China Consumer

Third-tier targets

How to entice consumers in rural China?

peacebird-w

Trendsetter for rural shoppers

Many mall operators attract shoppers by placing large retailers as anchor tenants on the ground floor. Wanda Group has a different strategy in Bengbu, a third-tier city in Anhui province, shunning big brands like Levi’s and H&M in favour of local names that most people outside China have never heard of.

Take PeaceBird. The homegrown casual wear brand has over 4,300 outlets around the country and it consistently outsells Swedish fashion giant H&M in Bengbu where they are competing in the same shopping mall, says CBN Weekly.

The reason? “Bengbu is a labour export town, which means that a lot of locals here have left for other cities like Shantou for work. Those who stay behind are not usually very receptive to the latest fashion trends,” Jiang Keman, a manager at a local InTime mall, observes.

In many ways Bengbu highlights the differences in consumer habits between different Chinese cities (Bengbu has a population of about one million). Brands that have done well in places like Beijing and Shanghai, don’t necessarily have similar success in smaller cities.

For instance, on an average day at the InTime mall in Bengbu, global footwear retailers like Skechers and Japan’s Onitsuka Tiger are not short of visitors. However, shoppers often leave without buying anything. It is not until the Lunar New Year period that sales see an uptick – because that’s when most migrant workers return home to shop for gifts for their relatives.

Bargain hunting is one of the reasons consumers in lower-tier cities are shunning foreign brands. But rural shoppers say they are often more attracted to the designs of homegrown labels. One consumer told CBN Weekly that she bought a jacket from H&M for Rmb299 ($48) but she still preferred a similar style but more expensive jacket from PeaceBird, which cost Rmb499, because the latter is “trendier”.

PeaceBird’s goal, says Beijing News, is to be younger and hipper than Zara’s teen line TRF. To that end, the company has over 500 in-house designers who churn out over 8,000 designs a year, according to Economy and Nation Weekly. In addition to women’s fashion, it also carries men’s and children’s offerings and even home décor.

Still, most of PeaceBird’s bestselling merchandise would have Shanghai shoppers scratching their heads. But some of its success is also down to being able to capitalise on a window of opportunity where it can spot a trend in Shanghai and act to offer its own distinct take on it. “Bengbu shoppers look up to Hefei (the capital city of Anhui); and people in Hefei look up to Beijing and Shanghai. What usually happens is that Bengbu shoppers will only embrace a trend once they have seen it in Hefei or Shanghai. So there is a time lag when it comes to trend adoption,” says Jiang at InTime.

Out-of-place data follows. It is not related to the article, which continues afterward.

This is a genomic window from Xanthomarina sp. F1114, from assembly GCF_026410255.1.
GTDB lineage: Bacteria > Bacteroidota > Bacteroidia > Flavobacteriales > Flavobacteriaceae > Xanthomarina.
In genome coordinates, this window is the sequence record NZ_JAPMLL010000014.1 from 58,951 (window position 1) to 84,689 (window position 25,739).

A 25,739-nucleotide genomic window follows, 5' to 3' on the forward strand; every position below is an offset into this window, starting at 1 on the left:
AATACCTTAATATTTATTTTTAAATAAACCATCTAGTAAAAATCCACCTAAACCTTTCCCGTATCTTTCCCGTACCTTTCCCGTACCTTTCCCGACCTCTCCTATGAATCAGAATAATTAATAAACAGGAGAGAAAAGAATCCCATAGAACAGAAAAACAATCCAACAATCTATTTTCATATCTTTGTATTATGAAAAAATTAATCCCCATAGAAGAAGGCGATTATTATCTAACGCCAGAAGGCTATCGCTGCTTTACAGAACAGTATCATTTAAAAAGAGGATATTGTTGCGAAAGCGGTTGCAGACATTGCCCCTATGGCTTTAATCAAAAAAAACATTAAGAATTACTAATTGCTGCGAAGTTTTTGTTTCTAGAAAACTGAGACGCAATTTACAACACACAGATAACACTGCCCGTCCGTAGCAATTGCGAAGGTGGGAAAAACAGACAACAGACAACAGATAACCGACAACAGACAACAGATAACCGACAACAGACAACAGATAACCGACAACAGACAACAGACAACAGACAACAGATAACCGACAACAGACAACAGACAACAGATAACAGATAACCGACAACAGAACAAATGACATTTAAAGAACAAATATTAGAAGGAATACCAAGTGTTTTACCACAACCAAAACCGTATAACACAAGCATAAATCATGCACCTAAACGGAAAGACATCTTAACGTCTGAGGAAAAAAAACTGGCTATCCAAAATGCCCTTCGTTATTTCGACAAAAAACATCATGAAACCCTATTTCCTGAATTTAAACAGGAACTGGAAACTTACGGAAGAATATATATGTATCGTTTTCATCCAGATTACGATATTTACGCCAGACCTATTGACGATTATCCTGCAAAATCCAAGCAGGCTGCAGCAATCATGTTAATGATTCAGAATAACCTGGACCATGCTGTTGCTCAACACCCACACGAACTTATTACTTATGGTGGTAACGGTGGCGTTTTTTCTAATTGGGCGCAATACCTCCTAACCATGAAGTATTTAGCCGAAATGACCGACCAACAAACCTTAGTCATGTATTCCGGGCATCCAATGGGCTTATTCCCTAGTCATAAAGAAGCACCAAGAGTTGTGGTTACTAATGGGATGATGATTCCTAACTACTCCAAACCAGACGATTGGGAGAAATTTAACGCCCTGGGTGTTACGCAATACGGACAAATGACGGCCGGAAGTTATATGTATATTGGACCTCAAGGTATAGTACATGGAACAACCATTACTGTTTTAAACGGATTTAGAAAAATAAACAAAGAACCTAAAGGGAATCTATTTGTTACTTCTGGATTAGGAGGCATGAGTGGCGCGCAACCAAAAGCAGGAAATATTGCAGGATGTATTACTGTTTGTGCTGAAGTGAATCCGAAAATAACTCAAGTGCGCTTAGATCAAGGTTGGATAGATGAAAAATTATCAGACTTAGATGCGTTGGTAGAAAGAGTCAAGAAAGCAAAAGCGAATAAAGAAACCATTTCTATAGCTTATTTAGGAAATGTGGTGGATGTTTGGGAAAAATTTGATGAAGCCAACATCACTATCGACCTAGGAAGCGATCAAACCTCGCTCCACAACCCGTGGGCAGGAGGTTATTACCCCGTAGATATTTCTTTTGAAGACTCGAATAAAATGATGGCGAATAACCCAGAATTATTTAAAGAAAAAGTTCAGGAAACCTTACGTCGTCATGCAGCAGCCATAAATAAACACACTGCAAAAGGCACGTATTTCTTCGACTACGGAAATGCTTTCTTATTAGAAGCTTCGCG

La Chapelle, another homegrown casual wear label, also generated as much as Rmb10 billion in sales in 2016 and 45% of it came from third-tier cities. To target shoppers in less developed cities, La Chapelle’s strategy was simple: make up a French-sounding name but keep the styles as close to South Korean and Japanese designs as possible. It also keeps prices under Rmb300 an item.

When it comes to shopping habits, consumers in rural areas also stick with the maxim that “seeing is believing”. Even though they receive fashion tips from the internet and social media, they will also browse through bricks-and-mortar stores to confirm those trends before making a purchase. Small wonder then that PeaceBird says it is committed to opening new stores at a time when many other bricks-and-mortar retailers are struggling (see WiC364).

Still, with all these apparel makers targeting the same group of consumers – 25 to 35 year olds, a demographic that is notoriously fickle – the competition is cut-throat.

Look no further than Metersbonwe, a domestic brand that used to be especially popular in lower-tier cities too. Since 2013, the apparel maker has closed down more than 1,500 retail outlets. In the first nine months of last year, it also reported a net loss of Rmb1.5 billion, says Sohu, a news portal.

CBN says one of the few foreign brands that succeeds equally well in first- and third-tier cities is Japan’s Uniqlo.


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